The college now faces a $1.2 million working deficit for this fiscal year, a more comfortable figure than the projected $3 million that was announced to the faculty earlier this term.
During its fall meeting last week, the Board of Trustees approved the budget, which will siphon $1 million out of a reserve fund in the college endowment to help close the gap. The rest of the shortfall must be met throughout the year by finding savings in the budget.
But according to senior Hatim Mustaly, one of Student Senate’s observers to the board, these savings are intended to be made in a manner that “does not affect the student experience.”
Part of the budget shortfall is derived from new expenses on staff this year, which the trustees see as an “investment” in the future of the college, Mustaly said.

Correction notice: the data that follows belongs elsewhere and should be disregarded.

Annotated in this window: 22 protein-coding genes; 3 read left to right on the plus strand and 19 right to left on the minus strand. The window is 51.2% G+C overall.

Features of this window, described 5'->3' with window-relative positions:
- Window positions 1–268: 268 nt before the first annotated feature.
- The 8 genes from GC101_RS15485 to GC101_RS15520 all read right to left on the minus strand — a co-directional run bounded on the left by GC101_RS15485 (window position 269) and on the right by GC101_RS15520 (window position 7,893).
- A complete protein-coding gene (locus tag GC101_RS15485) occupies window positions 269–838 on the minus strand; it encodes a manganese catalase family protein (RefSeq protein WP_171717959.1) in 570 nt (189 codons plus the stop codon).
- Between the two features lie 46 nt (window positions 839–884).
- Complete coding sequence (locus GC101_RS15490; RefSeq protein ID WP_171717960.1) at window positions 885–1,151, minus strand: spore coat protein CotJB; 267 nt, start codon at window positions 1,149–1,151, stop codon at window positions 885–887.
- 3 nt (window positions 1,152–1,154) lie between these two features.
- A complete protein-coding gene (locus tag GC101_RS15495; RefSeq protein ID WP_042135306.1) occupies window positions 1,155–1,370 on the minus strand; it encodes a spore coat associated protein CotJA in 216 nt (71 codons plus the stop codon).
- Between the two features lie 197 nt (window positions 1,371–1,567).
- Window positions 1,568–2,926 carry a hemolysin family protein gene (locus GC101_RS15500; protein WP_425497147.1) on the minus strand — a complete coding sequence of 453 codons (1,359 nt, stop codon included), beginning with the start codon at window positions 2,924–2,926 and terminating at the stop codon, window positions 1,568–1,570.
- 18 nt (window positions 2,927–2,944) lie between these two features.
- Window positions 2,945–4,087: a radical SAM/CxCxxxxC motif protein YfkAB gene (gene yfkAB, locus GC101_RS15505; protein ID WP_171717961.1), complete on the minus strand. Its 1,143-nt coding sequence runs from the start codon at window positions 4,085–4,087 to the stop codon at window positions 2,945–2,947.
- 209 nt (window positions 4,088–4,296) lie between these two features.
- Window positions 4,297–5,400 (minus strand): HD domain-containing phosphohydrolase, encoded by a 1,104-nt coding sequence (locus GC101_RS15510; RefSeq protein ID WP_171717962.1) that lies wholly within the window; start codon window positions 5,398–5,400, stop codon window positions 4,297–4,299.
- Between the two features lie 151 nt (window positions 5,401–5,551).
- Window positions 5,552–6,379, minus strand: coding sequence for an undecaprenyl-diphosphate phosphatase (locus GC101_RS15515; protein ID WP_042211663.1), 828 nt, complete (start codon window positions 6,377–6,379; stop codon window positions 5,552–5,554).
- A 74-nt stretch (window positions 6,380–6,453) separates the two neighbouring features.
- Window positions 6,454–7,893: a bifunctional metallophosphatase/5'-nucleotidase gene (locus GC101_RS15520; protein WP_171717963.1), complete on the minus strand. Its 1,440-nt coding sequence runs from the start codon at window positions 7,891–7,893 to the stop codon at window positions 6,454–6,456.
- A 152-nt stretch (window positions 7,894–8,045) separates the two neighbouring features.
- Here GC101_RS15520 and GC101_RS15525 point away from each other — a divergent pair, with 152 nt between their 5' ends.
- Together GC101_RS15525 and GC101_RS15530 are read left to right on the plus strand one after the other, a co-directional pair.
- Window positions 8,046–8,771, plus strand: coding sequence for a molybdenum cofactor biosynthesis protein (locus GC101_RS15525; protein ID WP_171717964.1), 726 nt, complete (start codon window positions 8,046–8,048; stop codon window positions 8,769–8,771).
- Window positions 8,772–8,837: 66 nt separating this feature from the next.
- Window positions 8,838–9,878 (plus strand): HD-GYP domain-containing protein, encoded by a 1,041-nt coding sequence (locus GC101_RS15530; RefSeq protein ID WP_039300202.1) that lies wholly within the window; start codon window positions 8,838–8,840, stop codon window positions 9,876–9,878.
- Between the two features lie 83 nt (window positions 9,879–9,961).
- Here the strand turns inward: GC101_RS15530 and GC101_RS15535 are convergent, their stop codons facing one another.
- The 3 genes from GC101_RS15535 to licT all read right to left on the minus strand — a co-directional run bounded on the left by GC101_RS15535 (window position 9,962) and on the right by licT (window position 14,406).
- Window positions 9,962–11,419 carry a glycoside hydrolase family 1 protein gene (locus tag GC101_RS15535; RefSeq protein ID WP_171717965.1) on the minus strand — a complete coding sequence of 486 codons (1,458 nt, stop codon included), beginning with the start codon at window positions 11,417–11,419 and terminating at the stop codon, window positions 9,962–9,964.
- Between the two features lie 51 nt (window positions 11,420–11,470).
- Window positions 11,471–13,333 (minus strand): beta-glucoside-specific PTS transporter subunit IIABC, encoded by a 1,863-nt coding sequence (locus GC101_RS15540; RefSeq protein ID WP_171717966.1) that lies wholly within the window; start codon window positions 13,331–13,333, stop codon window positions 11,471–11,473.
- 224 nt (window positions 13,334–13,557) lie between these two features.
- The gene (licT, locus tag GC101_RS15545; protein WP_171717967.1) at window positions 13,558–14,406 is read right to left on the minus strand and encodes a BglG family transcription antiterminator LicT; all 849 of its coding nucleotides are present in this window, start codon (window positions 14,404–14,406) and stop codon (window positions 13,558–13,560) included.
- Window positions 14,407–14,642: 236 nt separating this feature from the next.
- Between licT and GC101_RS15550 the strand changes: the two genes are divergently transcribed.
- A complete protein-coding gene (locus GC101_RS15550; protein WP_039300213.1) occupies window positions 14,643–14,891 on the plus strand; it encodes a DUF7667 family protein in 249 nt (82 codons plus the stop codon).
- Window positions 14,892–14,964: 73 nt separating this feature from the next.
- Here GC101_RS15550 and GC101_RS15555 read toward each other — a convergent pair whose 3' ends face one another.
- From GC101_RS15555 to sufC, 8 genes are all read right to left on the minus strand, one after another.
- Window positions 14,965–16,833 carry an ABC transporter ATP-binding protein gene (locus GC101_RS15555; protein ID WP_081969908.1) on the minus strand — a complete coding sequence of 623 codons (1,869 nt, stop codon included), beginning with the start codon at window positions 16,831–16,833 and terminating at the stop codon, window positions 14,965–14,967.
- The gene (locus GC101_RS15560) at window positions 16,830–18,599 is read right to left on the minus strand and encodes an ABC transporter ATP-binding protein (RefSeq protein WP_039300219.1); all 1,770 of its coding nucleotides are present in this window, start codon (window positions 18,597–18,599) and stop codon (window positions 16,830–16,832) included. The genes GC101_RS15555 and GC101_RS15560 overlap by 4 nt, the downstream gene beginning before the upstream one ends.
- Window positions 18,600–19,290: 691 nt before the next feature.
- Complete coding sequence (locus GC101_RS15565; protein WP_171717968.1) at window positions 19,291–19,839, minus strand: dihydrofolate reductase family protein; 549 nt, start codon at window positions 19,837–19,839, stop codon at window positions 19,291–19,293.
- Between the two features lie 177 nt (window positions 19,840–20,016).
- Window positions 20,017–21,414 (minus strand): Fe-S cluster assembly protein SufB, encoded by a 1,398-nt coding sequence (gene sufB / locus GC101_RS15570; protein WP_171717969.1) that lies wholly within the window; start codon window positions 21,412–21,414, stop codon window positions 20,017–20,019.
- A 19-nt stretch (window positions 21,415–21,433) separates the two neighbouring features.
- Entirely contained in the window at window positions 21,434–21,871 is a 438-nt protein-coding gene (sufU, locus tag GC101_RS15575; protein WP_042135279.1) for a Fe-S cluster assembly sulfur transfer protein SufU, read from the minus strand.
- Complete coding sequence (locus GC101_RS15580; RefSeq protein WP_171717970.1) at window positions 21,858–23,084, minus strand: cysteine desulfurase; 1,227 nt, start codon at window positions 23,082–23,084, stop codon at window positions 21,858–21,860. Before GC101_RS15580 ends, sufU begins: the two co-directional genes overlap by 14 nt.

Both Mustaly and President Teresa Amott believe the trustees are not daunted by the budgetary issues. According to Amott, they “appreciate the situation” and are prepared to get the college out of it.
Vice President for Finance Tom Axtell said it is an “exciting” time for the college, but “the next couple of years are going to be challenging” in financial terms.
The board also approved $680,000 for costs related to Amott’s proposed capital campaign, a large-scale fundraising effort, and a marketing study already underway.